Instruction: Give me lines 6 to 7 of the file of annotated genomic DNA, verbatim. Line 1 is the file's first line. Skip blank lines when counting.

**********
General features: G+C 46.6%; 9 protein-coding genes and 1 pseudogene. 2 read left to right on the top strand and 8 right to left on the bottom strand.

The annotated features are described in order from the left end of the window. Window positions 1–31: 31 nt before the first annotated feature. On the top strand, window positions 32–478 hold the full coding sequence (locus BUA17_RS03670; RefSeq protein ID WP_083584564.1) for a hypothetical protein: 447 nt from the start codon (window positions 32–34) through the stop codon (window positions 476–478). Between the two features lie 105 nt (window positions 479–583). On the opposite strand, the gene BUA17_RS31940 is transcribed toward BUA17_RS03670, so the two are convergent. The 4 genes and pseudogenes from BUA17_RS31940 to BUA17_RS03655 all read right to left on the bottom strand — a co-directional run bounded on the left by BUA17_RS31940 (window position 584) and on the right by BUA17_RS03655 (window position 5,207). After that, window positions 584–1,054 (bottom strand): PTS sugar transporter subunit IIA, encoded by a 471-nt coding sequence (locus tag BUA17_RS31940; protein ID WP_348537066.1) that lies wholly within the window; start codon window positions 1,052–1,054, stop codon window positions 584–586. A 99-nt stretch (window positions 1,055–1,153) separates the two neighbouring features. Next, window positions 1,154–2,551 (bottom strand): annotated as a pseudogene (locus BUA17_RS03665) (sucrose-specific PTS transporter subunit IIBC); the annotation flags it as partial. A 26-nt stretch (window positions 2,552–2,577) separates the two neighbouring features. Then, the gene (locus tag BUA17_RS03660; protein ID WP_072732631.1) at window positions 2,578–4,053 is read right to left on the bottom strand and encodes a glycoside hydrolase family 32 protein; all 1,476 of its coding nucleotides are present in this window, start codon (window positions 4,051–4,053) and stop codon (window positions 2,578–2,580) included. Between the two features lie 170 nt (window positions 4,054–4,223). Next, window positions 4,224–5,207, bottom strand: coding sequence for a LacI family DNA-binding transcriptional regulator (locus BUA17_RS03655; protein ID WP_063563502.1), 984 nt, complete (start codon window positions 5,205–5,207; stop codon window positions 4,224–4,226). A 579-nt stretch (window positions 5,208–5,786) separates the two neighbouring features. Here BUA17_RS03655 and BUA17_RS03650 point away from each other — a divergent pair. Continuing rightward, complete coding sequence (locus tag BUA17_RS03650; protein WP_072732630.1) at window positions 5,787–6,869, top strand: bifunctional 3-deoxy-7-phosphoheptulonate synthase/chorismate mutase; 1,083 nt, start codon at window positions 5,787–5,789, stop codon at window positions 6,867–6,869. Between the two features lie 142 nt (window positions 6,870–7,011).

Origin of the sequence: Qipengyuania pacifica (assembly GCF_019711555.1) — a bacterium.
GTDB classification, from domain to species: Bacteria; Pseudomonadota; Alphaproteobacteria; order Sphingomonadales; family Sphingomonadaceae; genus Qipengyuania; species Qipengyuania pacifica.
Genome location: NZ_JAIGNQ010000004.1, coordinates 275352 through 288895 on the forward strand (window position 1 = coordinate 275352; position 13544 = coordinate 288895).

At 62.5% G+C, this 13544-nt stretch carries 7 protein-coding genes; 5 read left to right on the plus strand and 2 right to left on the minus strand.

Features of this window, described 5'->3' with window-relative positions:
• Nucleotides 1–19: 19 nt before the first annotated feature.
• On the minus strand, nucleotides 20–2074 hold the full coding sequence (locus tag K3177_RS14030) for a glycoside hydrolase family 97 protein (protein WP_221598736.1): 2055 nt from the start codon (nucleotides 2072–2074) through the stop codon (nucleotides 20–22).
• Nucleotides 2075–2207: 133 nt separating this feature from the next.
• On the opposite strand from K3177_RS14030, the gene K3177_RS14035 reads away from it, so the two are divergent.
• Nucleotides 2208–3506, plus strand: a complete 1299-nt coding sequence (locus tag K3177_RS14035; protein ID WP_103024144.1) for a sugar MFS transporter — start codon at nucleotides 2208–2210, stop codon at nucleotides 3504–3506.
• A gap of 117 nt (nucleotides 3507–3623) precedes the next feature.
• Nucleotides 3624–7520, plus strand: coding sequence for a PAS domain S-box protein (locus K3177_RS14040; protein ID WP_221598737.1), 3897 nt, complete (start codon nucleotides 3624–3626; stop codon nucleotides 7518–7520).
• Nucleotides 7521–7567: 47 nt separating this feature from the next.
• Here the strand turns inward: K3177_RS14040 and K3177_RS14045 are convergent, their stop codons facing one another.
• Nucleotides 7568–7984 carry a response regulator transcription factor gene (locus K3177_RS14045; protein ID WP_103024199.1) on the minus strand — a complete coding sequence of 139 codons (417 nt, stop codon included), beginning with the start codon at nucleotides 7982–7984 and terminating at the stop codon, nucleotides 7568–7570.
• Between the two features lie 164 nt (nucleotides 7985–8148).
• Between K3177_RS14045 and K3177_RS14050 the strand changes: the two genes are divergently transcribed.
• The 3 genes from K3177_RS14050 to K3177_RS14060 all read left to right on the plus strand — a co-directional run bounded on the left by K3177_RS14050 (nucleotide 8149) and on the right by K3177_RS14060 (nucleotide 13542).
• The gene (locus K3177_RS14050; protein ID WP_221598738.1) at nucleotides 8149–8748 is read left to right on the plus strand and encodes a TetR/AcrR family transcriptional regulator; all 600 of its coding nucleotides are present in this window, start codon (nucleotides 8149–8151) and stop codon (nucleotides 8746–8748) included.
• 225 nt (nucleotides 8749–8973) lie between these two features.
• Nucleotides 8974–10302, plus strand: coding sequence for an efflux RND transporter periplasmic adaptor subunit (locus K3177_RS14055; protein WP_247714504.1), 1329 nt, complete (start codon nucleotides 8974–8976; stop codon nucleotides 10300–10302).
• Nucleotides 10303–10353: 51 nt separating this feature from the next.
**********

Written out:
At 62.5% G+C, this 13544-nt stretch carries 7 protein-coding genes; 5 read left to right on the plus strand and 2 right to left on the minus strand.

Features of this window, described 5'->3' with window-relative positions: